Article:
Year: 2014

Catch the rain before it’s gone!

Once again, the huge amount of rains in the last weeks have made me think a lot about how to take more advantage of rainwater, or really, just collect more.

Which leads me to a question I was asked once that was along the lines of “I feel like I should be collecting rainwater, but don’t have any plants to water. Why should I do it?” It’s true, rainwater is so much better for your plants than the municipal water supply (it’s generally higher in nitrogen and it’s softer water), which probably is THE main reason people collect it. However, an often overlooked, just as good reason is for erosion control. You don’t have to actually “use” the water collected, but if you could at least slow it down on your property; that would aid in reducing the amount of erosion your property is subjected to.

An easy visualization of this is the divots or valleys along the sides of a house where the rain pours off the roof and bangs into the ground-typically if you don’t have gutters. See the picture on the right–it’s VERY obvious where the water lands when it runs off the roof. Where does the soil go that used to occupy that space? Well, it gets carried off down into the street, into the storm water system, which flows into our creeks. By the way, this water isn’t cleaned or treated; it doesn’t go to the wastewater plant.

So, if that water can be slowed down, or stopped, that’s less soil that will be robbed from your yard each time it rains. You can collect the water and then just release it, slowly, over your yard a few days after the rain event. Then the barrel(s) is empty and ready to collect the next rain event and you don’t have any worries about mosquitoes!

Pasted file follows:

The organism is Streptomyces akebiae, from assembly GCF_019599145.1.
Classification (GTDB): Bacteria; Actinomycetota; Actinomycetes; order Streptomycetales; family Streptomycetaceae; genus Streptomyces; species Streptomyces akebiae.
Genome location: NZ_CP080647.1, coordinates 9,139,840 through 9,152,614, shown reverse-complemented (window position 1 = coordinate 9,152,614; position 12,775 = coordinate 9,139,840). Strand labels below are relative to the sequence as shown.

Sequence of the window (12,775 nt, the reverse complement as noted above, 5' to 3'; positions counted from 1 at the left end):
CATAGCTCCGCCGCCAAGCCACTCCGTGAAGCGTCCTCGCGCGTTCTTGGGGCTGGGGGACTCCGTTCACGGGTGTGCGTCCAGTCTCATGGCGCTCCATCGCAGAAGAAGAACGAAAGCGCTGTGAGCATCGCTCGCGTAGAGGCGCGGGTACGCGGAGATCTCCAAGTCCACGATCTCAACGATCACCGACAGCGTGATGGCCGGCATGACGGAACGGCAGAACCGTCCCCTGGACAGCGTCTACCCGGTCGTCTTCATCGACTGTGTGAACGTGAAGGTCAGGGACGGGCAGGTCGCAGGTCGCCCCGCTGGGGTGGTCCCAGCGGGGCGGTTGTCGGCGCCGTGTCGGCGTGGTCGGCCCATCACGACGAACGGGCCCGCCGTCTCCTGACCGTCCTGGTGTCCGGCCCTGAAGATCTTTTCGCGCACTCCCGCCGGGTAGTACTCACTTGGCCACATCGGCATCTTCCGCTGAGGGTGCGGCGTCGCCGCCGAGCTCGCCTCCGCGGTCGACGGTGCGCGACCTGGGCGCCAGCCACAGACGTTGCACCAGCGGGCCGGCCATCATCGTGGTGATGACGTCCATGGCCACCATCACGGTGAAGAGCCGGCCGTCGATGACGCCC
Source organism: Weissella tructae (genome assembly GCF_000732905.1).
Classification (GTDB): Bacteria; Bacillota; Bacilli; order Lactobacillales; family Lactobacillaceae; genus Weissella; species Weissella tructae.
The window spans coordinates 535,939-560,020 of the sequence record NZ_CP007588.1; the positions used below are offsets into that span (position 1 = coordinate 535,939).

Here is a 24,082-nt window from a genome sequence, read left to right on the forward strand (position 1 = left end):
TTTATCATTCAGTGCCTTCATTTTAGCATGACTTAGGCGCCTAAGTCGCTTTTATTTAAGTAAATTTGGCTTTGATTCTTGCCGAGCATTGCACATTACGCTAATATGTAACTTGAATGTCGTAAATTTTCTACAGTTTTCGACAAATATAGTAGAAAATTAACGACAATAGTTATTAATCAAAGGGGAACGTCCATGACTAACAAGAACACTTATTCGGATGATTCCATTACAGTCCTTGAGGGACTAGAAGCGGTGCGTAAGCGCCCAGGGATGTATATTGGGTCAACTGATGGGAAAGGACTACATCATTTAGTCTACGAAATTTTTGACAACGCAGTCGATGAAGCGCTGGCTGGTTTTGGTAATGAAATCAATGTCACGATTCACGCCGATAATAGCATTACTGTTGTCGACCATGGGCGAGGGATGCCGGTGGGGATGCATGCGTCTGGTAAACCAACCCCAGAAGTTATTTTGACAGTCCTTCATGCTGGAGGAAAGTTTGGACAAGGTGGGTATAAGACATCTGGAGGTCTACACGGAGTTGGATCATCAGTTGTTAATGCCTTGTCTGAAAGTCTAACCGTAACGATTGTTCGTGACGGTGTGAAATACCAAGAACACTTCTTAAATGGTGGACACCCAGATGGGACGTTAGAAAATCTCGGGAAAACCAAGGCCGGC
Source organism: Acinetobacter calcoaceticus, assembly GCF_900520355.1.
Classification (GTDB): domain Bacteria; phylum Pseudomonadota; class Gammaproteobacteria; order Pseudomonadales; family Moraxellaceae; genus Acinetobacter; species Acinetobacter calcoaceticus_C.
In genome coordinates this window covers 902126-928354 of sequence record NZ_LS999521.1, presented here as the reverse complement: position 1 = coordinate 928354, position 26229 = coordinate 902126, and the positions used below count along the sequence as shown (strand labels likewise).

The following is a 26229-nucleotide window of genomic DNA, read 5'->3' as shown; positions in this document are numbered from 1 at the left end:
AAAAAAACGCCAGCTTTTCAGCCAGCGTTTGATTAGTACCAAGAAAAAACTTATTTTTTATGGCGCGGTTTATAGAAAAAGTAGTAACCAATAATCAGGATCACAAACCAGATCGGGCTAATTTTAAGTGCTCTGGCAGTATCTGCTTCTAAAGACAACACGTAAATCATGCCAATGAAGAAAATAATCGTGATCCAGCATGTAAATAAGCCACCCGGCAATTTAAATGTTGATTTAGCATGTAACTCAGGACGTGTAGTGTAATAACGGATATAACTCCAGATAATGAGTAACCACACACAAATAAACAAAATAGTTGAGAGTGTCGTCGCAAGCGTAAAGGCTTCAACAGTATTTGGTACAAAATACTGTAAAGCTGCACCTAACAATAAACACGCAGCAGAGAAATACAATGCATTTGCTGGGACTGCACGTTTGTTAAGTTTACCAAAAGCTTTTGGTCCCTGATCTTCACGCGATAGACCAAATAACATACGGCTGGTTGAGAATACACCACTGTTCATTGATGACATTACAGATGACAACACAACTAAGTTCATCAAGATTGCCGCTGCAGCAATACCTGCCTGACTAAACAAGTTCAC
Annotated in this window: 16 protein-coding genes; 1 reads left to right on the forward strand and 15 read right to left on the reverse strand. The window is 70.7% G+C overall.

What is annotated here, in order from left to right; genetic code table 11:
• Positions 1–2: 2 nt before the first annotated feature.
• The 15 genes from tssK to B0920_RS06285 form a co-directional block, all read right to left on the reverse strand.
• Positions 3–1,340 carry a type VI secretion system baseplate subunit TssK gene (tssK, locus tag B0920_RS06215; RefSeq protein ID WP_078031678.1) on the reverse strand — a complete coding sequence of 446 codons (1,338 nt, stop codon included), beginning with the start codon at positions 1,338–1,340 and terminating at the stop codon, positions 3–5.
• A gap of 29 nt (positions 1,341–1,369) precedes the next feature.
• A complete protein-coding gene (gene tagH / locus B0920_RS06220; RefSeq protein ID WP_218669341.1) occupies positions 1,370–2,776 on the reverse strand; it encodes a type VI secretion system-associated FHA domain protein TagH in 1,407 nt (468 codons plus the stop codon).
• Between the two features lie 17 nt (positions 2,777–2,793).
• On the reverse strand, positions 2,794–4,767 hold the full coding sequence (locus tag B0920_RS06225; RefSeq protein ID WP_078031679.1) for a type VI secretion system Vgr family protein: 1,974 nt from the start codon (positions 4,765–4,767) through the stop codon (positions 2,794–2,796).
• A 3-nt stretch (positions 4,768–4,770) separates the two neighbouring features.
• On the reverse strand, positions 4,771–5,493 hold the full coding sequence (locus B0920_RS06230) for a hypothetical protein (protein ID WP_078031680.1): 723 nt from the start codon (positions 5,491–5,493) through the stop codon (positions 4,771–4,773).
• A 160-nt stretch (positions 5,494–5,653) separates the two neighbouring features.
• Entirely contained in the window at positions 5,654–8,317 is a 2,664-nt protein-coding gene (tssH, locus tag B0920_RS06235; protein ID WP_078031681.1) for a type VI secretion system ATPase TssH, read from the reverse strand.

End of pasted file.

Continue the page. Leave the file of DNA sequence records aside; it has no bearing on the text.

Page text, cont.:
Two more good reasons for collecting rainwater include:

1. It’s free and 2. Tax-exempt! The water falling from the sky is free, and the purchase of collection containers has been tax-exempt in Texas since 2001.

To assist you with collecting this precious resource, the City of Round Rock has a rebate for installing water collection tanks or barrels. (This rebate is available for direct City of Round Rock water customers only.)  Round Rock is also having a rainbarrel sale that is going on currently until November 9, 2014:

Three sizes of rain barrels are being offered:

  • 50-gallon Spring Saver, 6 color choices, $64.99
  • 54-gallon Rain Saver, 3 color choices, $84.99
  • Classic 100-gallon, 28 colors, $208.65
  • Also water diverter kits for $15.99 or $21

The barrels will be distributed on Friday, November 14th and Saturday, November 15th at the Dell Diamond NE parking lot.  This is located behind the Prosperity Bank.  To order barrels, go to http://www.cityrainbarrelprogram.org/  You do not have to be a City of Round Rock water customer or resident to purchase any of these products.  There is no limit to how many you can purchase.

All the details to both of these City programs can be found at www.roundrocktexas.gov/waterconservation

Feeling listless?

Which of these is the wrong answer to a reference question?

A.  You’re kidding, right?
B.  Sorry, no can do.
C.  Ummmmm….
D.  All of the above

I did use “C” recently–following up, thankfully, with useful information.

A customer I’d assisted weeks ago with “readalike” suggestions (he’d finished everything by his favorite author) forgot to bring the list I prepared for him.  His kids were waiting downstairs, he was in a hurry, so could I just quickly remember those names and give him another copy?

Ummmmm….

Of course I came up with another list–but not off the top of my head or exactly like the previous one.    And my lack of eidetic memory isn’t the only reason.